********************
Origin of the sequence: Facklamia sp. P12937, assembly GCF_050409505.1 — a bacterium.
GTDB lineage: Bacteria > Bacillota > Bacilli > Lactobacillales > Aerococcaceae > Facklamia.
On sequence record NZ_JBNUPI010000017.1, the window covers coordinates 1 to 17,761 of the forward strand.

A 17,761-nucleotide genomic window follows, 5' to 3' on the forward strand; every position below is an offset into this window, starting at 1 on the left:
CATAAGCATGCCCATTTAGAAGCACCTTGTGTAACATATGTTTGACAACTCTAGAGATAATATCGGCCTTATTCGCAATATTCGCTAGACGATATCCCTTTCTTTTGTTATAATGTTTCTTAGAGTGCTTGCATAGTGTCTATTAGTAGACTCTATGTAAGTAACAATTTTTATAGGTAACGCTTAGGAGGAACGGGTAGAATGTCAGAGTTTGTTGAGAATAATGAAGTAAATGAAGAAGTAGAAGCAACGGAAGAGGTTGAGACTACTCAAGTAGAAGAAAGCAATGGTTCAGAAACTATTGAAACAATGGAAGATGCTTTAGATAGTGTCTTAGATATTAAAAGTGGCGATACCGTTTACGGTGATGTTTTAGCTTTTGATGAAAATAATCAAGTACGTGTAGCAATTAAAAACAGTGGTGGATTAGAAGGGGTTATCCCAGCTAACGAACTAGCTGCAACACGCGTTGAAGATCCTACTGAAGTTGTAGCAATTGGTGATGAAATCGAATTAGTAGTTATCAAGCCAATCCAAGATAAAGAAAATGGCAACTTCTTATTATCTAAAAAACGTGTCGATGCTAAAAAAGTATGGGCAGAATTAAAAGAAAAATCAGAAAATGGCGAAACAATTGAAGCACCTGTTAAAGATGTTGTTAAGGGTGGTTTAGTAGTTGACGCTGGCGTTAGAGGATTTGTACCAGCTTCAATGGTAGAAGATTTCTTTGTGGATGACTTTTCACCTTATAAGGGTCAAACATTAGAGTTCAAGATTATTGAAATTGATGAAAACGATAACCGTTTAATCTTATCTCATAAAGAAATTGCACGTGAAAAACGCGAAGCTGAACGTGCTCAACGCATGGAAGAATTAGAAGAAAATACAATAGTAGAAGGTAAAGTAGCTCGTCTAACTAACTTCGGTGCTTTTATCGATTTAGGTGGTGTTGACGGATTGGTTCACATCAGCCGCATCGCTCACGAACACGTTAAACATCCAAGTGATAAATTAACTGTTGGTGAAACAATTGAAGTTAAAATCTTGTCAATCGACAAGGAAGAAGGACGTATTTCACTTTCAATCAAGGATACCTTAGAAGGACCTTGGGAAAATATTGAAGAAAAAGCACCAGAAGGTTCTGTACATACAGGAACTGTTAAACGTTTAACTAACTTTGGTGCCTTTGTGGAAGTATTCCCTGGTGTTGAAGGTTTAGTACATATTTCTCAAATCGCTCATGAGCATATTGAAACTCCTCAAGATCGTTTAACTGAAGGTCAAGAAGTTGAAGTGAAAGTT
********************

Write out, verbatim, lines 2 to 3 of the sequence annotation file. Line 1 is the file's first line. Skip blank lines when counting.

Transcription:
GTDB lineage: Bacteria > Bacillota > Bacilli > Lactobacillales > Aerococcaceae > Facklamia.
On sequence record NZ_JBNUPI010000017.1, the window covers coordinates 1 to 17,761 of the forward strand.